A new form of graffiti could soon be hitting the streets of Tauranga.
But the medium does not come in a spray can.
The materials required are a ball of wool and a pair of knitting needles.
A bicycle has been "knit-bombed" at the Cargo Shed and its instigators hope the trend will catch on across the city.
The colourful, cosy street-art, also known as yarnbombing, is popular overseas, where trees, lampposts, telephone boxes and even buses have been covered in knitting and crochet.
The bicycle was the inspiration of Colleen Killeen, one of eight Tauranga Spinners and Weavers members who have the Elegance stall at the Cargo Shed, selling handmade knitted, woven and felted products.
Margaret Pringle, who was manning the stall yesterday, said the craft had been popular with cruise ship visitors who had been keen to contribute, using the knitting needles and wool provided.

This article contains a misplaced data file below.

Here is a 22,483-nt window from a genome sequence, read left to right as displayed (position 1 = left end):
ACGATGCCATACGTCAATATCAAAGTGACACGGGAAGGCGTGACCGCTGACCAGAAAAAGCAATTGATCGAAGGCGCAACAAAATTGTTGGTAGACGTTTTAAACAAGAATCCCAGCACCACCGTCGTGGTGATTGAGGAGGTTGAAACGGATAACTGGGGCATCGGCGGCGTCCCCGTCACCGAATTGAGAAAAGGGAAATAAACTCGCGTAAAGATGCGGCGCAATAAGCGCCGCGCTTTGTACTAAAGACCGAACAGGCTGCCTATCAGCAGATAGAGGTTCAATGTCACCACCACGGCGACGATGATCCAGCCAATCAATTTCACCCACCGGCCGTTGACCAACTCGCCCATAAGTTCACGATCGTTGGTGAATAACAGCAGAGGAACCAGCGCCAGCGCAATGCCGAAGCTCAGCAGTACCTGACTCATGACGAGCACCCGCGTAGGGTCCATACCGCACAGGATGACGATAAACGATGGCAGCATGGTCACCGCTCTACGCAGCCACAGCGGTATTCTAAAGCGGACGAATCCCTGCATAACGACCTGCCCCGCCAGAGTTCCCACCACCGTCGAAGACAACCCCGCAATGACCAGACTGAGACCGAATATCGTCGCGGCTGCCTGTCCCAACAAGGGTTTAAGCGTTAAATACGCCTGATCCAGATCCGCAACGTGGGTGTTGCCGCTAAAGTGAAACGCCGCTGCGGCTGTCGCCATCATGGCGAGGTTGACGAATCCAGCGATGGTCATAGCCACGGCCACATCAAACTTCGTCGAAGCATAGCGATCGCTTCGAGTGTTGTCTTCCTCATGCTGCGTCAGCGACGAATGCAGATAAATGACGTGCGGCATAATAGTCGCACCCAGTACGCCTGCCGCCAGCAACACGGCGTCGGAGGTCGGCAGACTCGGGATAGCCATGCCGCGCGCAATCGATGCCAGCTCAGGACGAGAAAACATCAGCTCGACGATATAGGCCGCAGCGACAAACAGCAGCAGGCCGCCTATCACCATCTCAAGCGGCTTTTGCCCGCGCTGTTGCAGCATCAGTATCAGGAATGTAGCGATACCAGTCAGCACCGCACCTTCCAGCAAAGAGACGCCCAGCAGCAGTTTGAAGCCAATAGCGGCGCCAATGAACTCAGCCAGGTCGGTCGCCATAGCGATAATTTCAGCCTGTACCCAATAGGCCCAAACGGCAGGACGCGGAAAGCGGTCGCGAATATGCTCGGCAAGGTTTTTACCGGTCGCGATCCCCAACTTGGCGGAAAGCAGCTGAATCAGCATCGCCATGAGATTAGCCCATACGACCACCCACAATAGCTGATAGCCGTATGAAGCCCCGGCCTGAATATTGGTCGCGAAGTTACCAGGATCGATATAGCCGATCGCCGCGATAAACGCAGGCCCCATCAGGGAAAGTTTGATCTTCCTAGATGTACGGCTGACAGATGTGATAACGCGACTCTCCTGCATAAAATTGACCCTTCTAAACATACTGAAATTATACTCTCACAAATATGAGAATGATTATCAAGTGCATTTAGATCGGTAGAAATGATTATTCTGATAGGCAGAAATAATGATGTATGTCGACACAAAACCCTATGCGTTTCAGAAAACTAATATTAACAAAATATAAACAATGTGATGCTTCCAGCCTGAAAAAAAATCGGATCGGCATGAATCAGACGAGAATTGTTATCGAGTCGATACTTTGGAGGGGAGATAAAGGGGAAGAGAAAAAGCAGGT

"We had an American couple and she sat down and taught her husband how to knit while they were here. Then she bought wool to knit on holiday," Mrs Pringle said.
"It's inspiring people to start knitting again. People who haven't knitted for years will sit down and do a few rows. We've even had children sitting and knitting."
A self-confessed "knit-a-holic", Mrs Pringle also hoped to "knit-bomb" the trees outside the Cargo Shed.
Knitting was experiencing a revival, with more young people learning the craft, she said.